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Petrobras issues stark warning on oil

Brazilian heavyweight announces huge losses on assets it believes are no longer commercially viable

Forecasters have for years predicted a Brazilian oil boom. State firm Petrobras projected its crude production would grow rapidly to 3.5mn bl/d by 2024. With an expected average Brent price of $65/bl, the potential revenue was enormous.

But the collapse of crude during the first quarter of this year, combined with the crippling impact of the Covid-19 pandemic, has meant Petrobras’ assumptions now look way off the mark. The firm has downgraded its short and long-term price guidance and warned it will take years to recover to anywhere comparable to its original Brent prediction. 

“We are carrying out a full review of the portfolio and believe that the recovery will be slow and plateau to $50/bl,” says Petrobras CEO Roberto Castello Branco. The company expects crude to average just $25/bl in 2020, considerably lower than the just shy of $50/bl it averaged during the first quarter. Looking further ahead, Petrobras believes the oil price will increase by just $5/bl annually until it peaks at $50/bl by 2025.

Petrobras cited social distancing measures, structural economic changes brought about by increased home-working and government incentives for low-carbon energy as significant drags on the oil price and part of the rationale for the price revision.

Stemming the losses

The seriousness of the oil price message was showcased in Petrobras’ first quarter results. The company registered a $13.4bn impairment charge on devalued long-term assets and a $9.7bn non-recurring loss after updating its oil price assumption. “It is the biggest loss ever recorded by the company,” says Fernanda Delgado, professor at Brazilian thinktank FGV Energia. “Not even the Lava Jato [or Operation Car Wash] corruption scandal had such a negative effect on the company's balance sheet.”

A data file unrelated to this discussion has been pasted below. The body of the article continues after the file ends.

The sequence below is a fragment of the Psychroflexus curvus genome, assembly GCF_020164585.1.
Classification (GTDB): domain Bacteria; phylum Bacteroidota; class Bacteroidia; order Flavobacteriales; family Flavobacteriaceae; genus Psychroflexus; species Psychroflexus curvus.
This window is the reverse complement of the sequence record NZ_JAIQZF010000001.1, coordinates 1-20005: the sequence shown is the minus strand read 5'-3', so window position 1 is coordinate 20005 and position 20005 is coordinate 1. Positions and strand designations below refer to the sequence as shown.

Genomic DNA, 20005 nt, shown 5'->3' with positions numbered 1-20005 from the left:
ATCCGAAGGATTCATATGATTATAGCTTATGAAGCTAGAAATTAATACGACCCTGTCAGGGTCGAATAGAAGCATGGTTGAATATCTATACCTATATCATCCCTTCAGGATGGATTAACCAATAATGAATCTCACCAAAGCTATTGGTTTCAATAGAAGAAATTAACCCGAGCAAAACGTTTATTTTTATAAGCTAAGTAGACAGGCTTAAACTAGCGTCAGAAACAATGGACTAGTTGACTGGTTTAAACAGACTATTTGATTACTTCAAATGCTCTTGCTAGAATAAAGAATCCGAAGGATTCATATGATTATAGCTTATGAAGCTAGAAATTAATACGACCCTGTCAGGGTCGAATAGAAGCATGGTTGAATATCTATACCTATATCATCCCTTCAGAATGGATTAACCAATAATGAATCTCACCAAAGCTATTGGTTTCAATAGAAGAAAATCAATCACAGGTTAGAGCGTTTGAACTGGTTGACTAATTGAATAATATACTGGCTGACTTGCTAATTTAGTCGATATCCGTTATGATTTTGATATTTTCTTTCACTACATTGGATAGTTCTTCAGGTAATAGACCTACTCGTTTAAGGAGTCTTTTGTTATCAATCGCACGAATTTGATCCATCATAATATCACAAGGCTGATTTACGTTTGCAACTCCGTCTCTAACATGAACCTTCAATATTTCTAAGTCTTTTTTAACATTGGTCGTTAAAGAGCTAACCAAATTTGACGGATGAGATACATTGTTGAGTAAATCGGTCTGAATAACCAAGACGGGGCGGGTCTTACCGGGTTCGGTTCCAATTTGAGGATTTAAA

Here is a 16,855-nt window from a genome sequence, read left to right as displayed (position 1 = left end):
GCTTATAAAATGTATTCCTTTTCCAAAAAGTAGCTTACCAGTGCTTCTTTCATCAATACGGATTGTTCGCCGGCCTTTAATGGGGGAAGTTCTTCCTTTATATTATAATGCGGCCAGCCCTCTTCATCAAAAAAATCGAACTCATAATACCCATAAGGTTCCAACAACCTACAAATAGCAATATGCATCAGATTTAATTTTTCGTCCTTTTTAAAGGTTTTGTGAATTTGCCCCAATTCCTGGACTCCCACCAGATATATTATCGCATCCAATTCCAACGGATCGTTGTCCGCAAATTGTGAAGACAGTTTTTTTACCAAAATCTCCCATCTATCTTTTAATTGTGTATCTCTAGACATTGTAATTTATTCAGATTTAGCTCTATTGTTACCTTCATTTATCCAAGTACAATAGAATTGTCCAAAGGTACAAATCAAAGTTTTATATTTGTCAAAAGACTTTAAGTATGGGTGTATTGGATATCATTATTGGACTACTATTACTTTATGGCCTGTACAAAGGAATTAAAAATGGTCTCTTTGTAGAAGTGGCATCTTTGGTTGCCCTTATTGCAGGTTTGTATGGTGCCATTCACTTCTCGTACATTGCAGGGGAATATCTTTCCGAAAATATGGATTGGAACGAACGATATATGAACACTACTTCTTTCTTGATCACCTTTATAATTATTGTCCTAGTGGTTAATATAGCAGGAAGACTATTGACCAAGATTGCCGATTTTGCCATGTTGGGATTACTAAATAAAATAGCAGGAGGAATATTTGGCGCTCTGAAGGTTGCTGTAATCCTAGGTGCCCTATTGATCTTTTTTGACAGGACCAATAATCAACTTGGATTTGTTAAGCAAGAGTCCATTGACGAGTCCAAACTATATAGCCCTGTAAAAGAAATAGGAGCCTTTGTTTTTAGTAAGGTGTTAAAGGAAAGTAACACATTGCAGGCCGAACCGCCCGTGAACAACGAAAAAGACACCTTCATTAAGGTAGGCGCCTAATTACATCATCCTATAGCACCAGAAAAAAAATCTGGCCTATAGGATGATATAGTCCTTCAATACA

“It is the biggest loss ever recorded by the company” Delgado, FGV Energia

Most of these charges were on shallow water fields currently generating negative cash flow. Petrobras mothballed 62 production platforms across the quarter at fields including Caioba, Guaricema and Camorim, wiping 23,000bl/d from the company’s portfolio.

On top of the long-term price downgrade, Petrobras is wrestling with the collapse in the Brent price and a significant shrinking of the Chinese market in Q1. Brent fell by around 33pc in the quarter, and China’s share of Petrobras’ crude exports dropped from 68pc to 48pc of total volumes.

Petrobras is relying on the return of Chinese demand in the second quarter. The Brazilian company produces crude grades well-suited for Asian refineries, and Asia is by far its largest market. Petrobras says it is in direct discussions with Shandong teapot refiners to boost exports as China gradually restarts economic activity.

And unlike the US, which has suffered storage problems, Petrobras has many floating and onshore storage options that allow it to keep pumping. In April, the company set a new export record of 1mn bl/d and has not pledged any cuts as part of the Opec+ alliance. “Although Petrobras cannot control demand, it has done a good job so far finding a market for its crude and managing access to storage,” says Ruaraidh Montgomery, director of Latin American research consultancy Welligence Energy Analytics.

Pre-salt in the spotlight

While the downgraded oil price will have a significant impact on Petrobras’ future potential revenues, it highlights the increasing importance of its low-cost pre-salt production. The Brazilian company lowered lifting costs across its portfolio by 10pc in Q1, from $6.56/bl to $5.88/bl, mostly because of the growing share of pre-salt production. Overall lifting costs in the pre-salt fell by 4.9pc as output from the Buzios and Lula fields ramped up.